Seasonal store encourages customers to touch the goods
Sometimes that friendly request causes a bit of confusion in the store.
"They do a double take and ask, 'where's the don't?'" manager Berndt Mottl said. "But a lot of people come in and say, 'I'm just here to touch everything.' It's the touch-and-feel store."
Sheepskin and Alpaca Specialties on Oct. 1 opened for another season at Alderwood mall. The store offers sheepskin slippers, boots, and accessories as well as alpaca sweaters, hats, throws and other accessories. The business is managed by Mottl and his wife, Rena, and owned by Denise and Dennis Munsterman of Bonney Lake.
Sheepskin shoes and boots were sold beginning in 2006 off a cart in the center of the Alderwood mall. A storefront location opened in 2008 and was better able to accommodate more items, Mottl said. Sheepskin and Alpaca Specialties has been across from American Girl and next to Starbucks in the Alderwood Mall Village for the past three years. The store plans to be open at the site through Feb. 28.
Repeat customers have come to know the business and look for the storefront, Denise Munsterman said.
"People come to know us and look for us," she said. "It's a lot of work during the Christmas season."
The temporarily leased storefront and a cart in front of Macy's are at the Alderwood mall this season while a storefront is also part of Kitsap Mall. Other locations at the Tacoma Mall and the Capital mall in Olympia and South Hill mall in Puyallup offer Sheepskin and Alpaca Specialties products via kiosks.
Munsterman and her husband started selling sheepskin products in 2005 at the Tacoma mall. They soon started looking for another line of product to pair with sheepskin boots and slippers and settled on clothing and accessories made from alpaca fiber.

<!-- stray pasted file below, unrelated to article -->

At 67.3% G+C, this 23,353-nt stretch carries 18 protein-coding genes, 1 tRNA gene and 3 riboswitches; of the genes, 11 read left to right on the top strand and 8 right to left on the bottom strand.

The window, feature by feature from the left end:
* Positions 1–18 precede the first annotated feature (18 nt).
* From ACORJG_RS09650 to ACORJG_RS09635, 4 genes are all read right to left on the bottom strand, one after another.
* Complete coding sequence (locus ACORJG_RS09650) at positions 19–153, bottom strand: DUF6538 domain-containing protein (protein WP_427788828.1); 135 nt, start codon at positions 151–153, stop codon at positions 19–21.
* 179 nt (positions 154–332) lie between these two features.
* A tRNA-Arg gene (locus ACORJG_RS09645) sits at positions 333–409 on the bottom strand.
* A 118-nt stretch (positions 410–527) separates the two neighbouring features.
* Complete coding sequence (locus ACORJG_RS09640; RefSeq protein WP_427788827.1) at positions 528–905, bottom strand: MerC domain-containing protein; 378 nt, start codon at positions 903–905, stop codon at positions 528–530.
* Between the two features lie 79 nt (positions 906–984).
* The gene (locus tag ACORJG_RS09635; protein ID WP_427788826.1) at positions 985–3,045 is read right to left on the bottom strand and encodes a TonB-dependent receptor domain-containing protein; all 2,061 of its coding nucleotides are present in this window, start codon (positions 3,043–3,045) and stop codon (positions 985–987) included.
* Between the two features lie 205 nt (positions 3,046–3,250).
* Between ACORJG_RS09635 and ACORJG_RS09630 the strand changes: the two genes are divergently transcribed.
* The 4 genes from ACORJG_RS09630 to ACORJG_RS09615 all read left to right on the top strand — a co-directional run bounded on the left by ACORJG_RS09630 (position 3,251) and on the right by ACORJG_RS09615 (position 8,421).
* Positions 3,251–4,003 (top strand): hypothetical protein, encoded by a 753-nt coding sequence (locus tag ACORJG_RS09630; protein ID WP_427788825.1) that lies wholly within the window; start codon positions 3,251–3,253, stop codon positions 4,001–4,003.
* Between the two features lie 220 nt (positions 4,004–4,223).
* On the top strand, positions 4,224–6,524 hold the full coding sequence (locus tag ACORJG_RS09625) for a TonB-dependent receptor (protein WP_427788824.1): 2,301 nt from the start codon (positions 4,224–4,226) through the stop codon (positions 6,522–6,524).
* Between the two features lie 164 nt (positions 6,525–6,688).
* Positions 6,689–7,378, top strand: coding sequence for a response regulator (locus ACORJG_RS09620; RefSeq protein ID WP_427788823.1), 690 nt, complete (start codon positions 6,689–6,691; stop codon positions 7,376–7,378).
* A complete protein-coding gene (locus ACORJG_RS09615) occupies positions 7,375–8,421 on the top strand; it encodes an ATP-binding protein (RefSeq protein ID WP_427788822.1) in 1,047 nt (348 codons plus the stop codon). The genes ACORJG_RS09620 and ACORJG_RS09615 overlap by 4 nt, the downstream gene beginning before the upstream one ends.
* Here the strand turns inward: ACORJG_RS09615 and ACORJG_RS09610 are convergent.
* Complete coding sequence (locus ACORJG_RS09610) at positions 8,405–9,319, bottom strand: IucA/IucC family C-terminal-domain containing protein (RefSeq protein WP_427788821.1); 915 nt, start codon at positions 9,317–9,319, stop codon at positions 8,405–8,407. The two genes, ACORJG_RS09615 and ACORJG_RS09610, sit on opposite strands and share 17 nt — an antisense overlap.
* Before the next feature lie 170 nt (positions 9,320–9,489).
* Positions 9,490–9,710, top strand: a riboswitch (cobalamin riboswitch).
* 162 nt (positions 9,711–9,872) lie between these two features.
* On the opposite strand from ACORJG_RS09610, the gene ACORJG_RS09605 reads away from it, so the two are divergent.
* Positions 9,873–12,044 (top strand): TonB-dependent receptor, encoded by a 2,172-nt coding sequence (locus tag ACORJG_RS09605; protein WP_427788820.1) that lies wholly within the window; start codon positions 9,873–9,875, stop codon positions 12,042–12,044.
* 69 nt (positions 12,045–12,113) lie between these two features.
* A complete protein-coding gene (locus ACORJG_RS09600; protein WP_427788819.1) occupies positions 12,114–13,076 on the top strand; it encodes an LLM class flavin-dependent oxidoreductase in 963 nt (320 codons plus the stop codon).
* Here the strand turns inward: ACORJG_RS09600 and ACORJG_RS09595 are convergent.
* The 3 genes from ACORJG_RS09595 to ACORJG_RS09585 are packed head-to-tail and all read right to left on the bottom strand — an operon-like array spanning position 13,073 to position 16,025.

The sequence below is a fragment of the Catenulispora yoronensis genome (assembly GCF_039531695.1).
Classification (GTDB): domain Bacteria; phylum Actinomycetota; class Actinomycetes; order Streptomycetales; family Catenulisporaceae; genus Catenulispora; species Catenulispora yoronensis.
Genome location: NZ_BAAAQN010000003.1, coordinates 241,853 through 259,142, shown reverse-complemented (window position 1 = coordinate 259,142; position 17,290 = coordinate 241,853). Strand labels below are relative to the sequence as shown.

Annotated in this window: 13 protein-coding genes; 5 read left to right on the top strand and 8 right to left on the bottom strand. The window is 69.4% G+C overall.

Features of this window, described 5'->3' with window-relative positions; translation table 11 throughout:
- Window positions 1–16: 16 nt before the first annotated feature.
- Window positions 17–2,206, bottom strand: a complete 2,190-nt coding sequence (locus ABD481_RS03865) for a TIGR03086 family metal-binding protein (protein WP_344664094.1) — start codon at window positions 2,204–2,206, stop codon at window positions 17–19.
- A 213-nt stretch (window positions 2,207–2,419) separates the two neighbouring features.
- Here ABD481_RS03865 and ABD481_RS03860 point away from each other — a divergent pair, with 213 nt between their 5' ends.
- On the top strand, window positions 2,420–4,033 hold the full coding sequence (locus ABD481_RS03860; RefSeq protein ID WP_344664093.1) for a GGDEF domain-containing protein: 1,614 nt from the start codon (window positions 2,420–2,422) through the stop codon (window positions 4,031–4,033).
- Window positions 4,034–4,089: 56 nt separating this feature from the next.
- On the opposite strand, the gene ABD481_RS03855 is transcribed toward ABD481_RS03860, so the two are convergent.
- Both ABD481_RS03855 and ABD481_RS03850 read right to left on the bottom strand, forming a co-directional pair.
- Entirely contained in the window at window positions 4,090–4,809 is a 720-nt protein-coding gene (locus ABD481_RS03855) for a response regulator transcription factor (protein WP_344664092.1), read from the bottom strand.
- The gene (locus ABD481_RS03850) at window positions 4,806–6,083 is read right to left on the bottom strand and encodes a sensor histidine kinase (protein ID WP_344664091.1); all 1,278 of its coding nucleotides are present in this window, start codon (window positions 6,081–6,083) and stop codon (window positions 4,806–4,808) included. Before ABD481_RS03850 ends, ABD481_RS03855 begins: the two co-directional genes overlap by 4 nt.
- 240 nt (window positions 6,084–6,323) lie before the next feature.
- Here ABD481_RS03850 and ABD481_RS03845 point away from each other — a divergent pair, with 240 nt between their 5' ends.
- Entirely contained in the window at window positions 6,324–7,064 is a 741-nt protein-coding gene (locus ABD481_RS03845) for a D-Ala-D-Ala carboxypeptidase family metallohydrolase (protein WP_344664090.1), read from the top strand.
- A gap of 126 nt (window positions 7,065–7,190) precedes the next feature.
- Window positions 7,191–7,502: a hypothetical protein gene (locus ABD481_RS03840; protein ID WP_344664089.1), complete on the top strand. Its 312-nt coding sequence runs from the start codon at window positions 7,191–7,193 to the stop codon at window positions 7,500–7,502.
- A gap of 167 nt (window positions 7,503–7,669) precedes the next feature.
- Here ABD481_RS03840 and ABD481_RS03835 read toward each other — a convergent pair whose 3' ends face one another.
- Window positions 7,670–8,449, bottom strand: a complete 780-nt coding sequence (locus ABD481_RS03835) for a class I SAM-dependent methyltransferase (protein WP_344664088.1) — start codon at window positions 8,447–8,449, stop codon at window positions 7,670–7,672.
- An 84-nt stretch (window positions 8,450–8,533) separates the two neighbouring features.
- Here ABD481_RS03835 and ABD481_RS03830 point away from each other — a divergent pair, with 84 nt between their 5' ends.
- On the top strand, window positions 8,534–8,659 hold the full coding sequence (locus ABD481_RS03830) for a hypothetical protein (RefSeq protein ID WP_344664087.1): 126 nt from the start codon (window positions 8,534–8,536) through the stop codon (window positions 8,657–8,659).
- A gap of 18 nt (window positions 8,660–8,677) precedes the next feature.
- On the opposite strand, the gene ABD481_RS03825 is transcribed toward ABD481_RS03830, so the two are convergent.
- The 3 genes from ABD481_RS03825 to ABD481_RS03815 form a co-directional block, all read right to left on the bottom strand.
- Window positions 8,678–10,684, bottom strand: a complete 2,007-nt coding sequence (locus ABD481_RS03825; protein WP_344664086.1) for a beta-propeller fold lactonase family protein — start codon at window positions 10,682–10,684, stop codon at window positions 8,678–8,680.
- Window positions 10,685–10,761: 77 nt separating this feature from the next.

"It ended up being the perfect product to go with it," Munsterman said. "The alpaca product is a fairly unique product. You'll find it here and there but there's not a lot of selection."
A lack of selection isn't a problem in Sheepskin and Alpaca Specialties. The store offers different styles of alpaca sweaters for women and men, heavy weight alpaca blankets, throws, hats and hand sewn baby alpaca teddy bears.
She buys many of the products that are found in the store from a company named Peruvian Link based in Amherst, Maine.
Mottl said he's already seen his largest increase in weekly sales so far this season over 2012's numbers and that business at his store overall has steadily increased over the years. The bestselling alpaca item at the Alderwood location for the past seven years, according to Mottl, is a lightweight, $159 sweater with pockets in the front, called the Ebel. The second most popular item is a $179 sweater, called the Essential, which can be worn in several ways, including as a cardigan, a shrug, a hoodie and a shawl collar.
"I always say it's essential to life," Mottl said.
He helps to educate customers about alpaca fiber with flyers that point out that the products is hypoallergenic, stain resistant and more durable than wool.
"Alpaca is six times warmer than wool," Mottl said. "It keeps you nice and cozy but because of the weave it's very light weight."
Sheepskin is another organic product with similar qualities, Mottl added. It's a natural insulator that breathes to allow for an even body temperature, does not shed, and is water repellent.
Sometimes his customers will ask why they can't find Sheepskin and Alpaca Specialties products in department stores like Nordstrom and Macy's. Mottl said he tells them it's to keep prices down.
"The markup is 2˝ (percent)," he said. "I keep the prices low."
Mottl estimates that about 75 percent of his customers return to buy new items. He sends a monthly newsletter to about 2,000 people and keeps a notebook of customer comments.
The positive feedback from one customer can be read on the store windows.
Those interested in finding accessories made in Washington can also find different alpaca hats and boot jewelry inside the store. That feature is another part of what makes Sheepskin and Alpaca Specialties at Alderwood mall unique.
"We try to stay open to natural things," she said. "We're different. You don't find many stores that are more unique and have more natural fibers."
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